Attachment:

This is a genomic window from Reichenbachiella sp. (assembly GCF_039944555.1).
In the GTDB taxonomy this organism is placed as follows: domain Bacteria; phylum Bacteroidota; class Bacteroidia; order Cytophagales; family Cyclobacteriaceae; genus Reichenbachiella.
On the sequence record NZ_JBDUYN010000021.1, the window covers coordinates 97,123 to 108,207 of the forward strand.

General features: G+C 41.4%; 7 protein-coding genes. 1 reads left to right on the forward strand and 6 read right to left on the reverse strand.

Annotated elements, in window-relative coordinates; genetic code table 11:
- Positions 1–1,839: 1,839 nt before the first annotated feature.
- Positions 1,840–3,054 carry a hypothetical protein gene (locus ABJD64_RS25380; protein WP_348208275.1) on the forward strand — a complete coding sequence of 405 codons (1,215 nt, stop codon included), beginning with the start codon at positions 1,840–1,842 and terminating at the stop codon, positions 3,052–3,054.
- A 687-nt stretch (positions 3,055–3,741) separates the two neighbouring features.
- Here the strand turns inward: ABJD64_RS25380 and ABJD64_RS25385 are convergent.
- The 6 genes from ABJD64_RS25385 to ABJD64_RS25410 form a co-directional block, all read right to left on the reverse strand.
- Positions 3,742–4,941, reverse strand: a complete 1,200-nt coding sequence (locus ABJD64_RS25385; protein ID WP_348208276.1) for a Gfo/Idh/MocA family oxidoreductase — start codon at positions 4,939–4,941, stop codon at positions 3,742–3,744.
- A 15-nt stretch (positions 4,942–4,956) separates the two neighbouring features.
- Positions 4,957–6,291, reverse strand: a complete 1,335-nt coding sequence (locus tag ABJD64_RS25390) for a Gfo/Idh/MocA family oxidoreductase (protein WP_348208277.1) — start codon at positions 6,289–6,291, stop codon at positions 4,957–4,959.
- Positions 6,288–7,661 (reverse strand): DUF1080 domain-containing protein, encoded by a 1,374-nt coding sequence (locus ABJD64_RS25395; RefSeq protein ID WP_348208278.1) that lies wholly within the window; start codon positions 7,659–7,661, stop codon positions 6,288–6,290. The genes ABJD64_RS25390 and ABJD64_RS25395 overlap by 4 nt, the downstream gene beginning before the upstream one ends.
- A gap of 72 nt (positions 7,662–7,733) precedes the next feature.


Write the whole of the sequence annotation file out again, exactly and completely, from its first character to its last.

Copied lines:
This is a genomic window from Reichenbachiella sp. (assembly GCF_039944555.1).
In the GTDB taxonomy this organism is placed as follows: domain Bacteria; phylum Bacteroidota; class Bacteroidia; order Cytophagales; family Cyclobacteriaceae; genus Reichenbachiella.
On the sequence record NZ_JBDUYN010000021.1, the window covers coordinates 97,123 to 108,207 of the forward strand.

General features: G+C 41.4%; 7 protein-coding genes. 1 reads left to right on the forward strand and 6 read right to left on the reverse strand.

Annotated elements, in window-relative coordinates; genetic code table 11:
- Positions 1–1,839: 1,839 nt before the first annotated feature.
- Positions 1,840–3,054 carry a hypothetical protein gene (locus ABJD64_RS25380; protein WP_348208275.1) on the forward strand — a complete coding sequence of 405 codons (1,215 nt, stop codon included), beginning with the start codon at positions 1,840–1,842 and terminating at the stop codon, positions 3,052–3,054.
- A 687-nt stretch (positions 3,055–3,741) separates the two neighbouring features.
- Here the strand turns inward: ABJD64_RS25380 and ABJD64_RS25385 are convergent.
- The 6 genes from ABJD64_RS25385 to ABJD64_RS25410 form a co-directional block, all read right to left on the reverse strand.
- Positions 3,742–4,941, reverse strand: a complete 1,200-nt coding sequence (locus ABJD64_RS25385; protein ID WP_348208276.1) for a Gfo/Idh/MocA family oxidoreductase — start codon at positions 4,939–4,941, stop codon at positions 3,742–3,744.
- A 15-nt stretch (positions 4,942–4,956) separates the two neighbouring features.
- Positions 4,957–6,291, reverse strand: a complete 1,335-nt coding sequence (locus tag ABJD64_RS25390) for a Gfo/Idh/MocA family oxidoreductase (protein WP_348208277.1) — start codon at positions 6,289–6,291, stop codon at positions 4,957–4,959.
- Positions 6,288–7,661 (reverse strand): DUF1080 domain-containing protein, encoded by a 1,374-nt coding sequence (locus ABJD64_RS25395; RefSeq protein ID WP_348208278.1) that lies wholly within the window; start codon positions 7,659–7,661, stop codon positions 6,288–6,290. The genes ABJD64_RS25390 and ABJD64_RS25395 overlap by 4 nt, the downstream gene beginning before the upstream one ends.
- A gap of 72 nt (positions 7,662–7,733) precedes the next feature.